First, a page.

2013-09-01 12:00 - Messages

Model of safety inspection

Safety inspection is a common element of safety management systems but has been subject to little scholarly research. A naturalistic study conducted in the amusement ride inspection domain identified key features of the task and derived a model fitting the inspection process independent of experience. A survey extended to two additional safety inspection domains supported the central features of the task description including generalist assignment of safety inspectors, high complexity, consecutive use of checklists, risk-informed decision making, and lack of performance feedback. Inspectors adapted to differences in knowledge and familiarity by using strategies to resolve uncertainty, including search for permissive sources and distributed cognition. The model provides a framework for development of strategies to support inspectors and to aid novice knowledge acquisition.

Source : Kathryn Woodcock. Safety Science, Vol. 62, February 2014, p. 145-156. http://dx.doi.org/10.1016/j.ssci.2013.08.021.
(http://www.sciencedirect.com/science/article/pii/S0925753513002051)

IWH 2012 Annual Report focuses on vulnerable workers

September 10—The Institute for Work & Health's 2012 Annual Report is now available. It profiles our continued commitment to research on the prevention of work injury and disability among vulnerable workers.

Source : http://www.iwh.on.ca/annual-report

Reproductive hazards literature search: Summary - RR979

The aim of this work was to establish a current picture of the main documented factors that may be associated with reproductive health, relevant to UK workers. The approach taken was to assess published reviews of literature on reproductive health and gender for workers in the UK, including chemical hazards and risks, as well as other factors. A limited number of papers were identified in this literature search. From these, a number of occupational exposures or risks were found to have been well-documented as being an issue to both male and female reproductive outcomes. These include exposure to chemicals, exposure to radiation, heavy workload, heat, awkward/ sedentary postures, irregular work schedules, and psychosocial work stress. The reviews also acknowledge there are probably a variety of other substances or risks where the impact of exposure on reproductive health is currently unknown, and are therefore not well-documented in the literature. This is due to the changing nature of workplaces and new technologies. The evidence for some of the risks is also not conclusive in the literature e.g. stress, heat and posture, as it is sometimes not possible to directly link occupational exposures to reproductive outcomes without removing other factors such as lifestyle and genetics.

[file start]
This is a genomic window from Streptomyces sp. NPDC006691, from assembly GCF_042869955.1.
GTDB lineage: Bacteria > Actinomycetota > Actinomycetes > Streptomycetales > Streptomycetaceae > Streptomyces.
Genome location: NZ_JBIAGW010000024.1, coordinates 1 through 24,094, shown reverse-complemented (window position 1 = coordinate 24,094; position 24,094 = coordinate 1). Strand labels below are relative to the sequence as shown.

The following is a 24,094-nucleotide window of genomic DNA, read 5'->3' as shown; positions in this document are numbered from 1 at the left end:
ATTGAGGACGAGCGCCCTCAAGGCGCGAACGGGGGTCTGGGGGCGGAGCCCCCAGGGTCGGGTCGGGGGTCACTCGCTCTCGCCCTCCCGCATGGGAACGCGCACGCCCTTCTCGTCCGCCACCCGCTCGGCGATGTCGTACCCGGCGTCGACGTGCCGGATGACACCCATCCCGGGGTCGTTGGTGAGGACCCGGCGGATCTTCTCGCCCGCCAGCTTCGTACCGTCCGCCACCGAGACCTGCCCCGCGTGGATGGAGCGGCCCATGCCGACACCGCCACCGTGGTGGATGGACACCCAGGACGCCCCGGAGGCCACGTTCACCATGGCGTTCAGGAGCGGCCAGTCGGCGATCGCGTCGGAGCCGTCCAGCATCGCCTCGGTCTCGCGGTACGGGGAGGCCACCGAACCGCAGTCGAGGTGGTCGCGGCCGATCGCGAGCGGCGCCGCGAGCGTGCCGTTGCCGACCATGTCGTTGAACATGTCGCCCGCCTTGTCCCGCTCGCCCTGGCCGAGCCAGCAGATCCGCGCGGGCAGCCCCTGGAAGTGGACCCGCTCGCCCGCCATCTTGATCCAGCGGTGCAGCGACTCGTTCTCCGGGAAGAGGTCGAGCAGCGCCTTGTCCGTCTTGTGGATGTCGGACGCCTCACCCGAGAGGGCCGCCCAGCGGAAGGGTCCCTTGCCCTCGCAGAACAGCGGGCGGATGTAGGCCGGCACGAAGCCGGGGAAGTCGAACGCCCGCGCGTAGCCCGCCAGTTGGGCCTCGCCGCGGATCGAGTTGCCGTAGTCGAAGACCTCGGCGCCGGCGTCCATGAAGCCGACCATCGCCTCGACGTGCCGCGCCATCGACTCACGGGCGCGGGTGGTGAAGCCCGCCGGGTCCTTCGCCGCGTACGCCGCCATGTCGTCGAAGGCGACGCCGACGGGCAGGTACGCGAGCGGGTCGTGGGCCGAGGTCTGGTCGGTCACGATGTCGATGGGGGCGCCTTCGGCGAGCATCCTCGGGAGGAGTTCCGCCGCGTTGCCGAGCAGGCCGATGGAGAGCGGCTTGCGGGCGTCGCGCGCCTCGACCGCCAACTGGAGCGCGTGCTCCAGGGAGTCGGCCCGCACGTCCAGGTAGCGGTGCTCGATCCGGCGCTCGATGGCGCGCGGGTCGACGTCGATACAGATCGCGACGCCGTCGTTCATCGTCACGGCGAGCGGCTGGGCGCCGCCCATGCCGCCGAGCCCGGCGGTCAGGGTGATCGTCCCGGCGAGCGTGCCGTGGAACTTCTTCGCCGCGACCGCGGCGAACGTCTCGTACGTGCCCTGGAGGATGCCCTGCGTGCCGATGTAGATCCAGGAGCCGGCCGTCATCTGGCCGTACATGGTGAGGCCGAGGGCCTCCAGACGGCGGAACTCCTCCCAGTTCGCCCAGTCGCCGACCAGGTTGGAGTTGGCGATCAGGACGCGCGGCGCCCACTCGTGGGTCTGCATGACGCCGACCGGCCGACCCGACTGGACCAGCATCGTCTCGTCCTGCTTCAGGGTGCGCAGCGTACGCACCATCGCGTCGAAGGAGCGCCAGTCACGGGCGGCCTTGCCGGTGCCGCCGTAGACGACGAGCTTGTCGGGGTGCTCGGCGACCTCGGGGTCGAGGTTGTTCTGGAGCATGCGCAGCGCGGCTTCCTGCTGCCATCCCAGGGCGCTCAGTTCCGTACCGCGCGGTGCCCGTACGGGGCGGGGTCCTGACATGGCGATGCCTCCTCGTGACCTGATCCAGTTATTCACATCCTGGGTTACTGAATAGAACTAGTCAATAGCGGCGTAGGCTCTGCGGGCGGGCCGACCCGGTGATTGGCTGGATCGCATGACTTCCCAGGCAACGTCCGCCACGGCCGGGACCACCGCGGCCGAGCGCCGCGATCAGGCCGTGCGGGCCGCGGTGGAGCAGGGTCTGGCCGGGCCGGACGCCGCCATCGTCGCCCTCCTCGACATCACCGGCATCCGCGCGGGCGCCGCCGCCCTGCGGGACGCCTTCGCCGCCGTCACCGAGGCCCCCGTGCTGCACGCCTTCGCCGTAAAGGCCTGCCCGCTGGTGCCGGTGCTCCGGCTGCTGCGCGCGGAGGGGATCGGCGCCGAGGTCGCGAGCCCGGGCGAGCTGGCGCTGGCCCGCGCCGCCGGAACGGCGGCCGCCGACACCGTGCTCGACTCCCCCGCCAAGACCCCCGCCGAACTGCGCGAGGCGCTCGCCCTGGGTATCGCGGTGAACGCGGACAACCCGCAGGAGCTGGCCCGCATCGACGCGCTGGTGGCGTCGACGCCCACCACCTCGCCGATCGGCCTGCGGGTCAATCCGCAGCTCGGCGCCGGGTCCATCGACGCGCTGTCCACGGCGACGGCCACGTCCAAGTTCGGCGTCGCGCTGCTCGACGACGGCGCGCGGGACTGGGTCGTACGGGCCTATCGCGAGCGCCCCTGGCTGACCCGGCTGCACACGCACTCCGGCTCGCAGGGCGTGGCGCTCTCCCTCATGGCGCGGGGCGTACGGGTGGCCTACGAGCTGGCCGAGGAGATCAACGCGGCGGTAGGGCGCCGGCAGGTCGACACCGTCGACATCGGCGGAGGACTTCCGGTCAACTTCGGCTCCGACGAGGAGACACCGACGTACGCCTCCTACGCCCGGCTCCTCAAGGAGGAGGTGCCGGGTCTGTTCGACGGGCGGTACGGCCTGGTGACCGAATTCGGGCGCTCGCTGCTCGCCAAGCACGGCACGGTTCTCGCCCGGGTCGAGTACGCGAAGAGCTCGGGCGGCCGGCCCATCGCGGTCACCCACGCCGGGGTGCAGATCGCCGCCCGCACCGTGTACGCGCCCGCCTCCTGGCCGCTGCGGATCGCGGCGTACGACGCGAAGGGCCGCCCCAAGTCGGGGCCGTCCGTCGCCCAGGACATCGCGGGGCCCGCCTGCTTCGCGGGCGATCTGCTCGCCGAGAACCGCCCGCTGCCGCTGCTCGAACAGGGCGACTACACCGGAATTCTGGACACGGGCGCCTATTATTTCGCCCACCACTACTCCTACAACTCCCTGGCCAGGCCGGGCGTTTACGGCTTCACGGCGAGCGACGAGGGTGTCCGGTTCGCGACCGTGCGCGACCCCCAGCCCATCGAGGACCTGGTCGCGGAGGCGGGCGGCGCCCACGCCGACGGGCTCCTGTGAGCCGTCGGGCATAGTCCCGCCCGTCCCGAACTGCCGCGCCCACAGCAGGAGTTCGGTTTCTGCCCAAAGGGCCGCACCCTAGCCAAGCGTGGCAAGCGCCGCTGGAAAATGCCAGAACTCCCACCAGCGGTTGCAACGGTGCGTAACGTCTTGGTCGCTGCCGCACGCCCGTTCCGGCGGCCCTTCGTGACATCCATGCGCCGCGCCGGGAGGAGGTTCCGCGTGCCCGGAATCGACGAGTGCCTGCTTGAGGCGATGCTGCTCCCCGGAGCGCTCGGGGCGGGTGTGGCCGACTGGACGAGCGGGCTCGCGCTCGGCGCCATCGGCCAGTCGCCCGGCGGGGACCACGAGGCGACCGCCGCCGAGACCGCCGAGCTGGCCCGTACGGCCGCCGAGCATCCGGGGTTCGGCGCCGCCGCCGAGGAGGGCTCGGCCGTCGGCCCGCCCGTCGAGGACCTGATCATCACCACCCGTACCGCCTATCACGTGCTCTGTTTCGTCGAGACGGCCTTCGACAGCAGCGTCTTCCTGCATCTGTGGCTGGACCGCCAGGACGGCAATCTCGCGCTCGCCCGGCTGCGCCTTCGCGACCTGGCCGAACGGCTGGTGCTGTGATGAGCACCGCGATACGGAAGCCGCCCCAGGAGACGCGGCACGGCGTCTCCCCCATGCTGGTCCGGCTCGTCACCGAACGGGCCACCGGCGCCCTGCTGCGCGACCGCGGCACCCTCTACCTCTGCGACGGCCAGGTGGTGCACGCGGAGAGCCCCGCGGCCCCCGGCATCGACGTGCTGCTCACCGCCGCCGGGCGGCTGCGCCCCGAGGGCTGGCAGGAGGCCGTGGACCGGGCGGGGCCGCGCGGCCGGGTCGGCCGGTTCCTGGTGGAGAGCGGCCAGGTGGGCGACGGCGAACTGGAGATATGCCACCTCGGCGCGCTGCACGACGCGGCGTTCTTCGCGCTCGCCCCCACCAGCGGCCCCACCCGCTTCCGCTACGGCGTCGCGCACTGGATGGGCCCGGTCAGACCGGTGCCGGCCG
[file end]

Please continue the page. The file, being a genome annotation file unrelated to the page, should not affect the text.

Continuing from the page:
Source : http://www.hse.gov.uk/research/rrpdf/rr979.pdf

A review of risk factors of accidental slips, trips, and falls among firefighters

This review covers the incidence and financial cost of slips, trips and falls among firefighters. The physical factors that may be related to slip, trip, or fall-related accidents are summarized by their intrinsic (balance, age, experience, muscular strength and fitness, body mass, fatigue) and extrinsic (equipment, reduced vision, surface condition, heat) nature. Much of the evidence relating risk factors to accidental falls in the fire service is weak or anecdotal. There is a need to reduce occupational risk factors leading to slips, trips, and physical injury during firefighting operations given the serious consequences of falls in the fire service. Further study is required to identify critical factors that cause these accidents, develop screening tests, and plan appropriate interventions.

Source : Pui W. Kong, Joe Suyama, David Hostler. Safety Science, Vol. 60, December 2013, p. 203-209. http://dx.doi.org/10.1016/j.ssci.2013.07.016.
(http://www.sciencedirect.com/science/article/pii/S0925753513001665)

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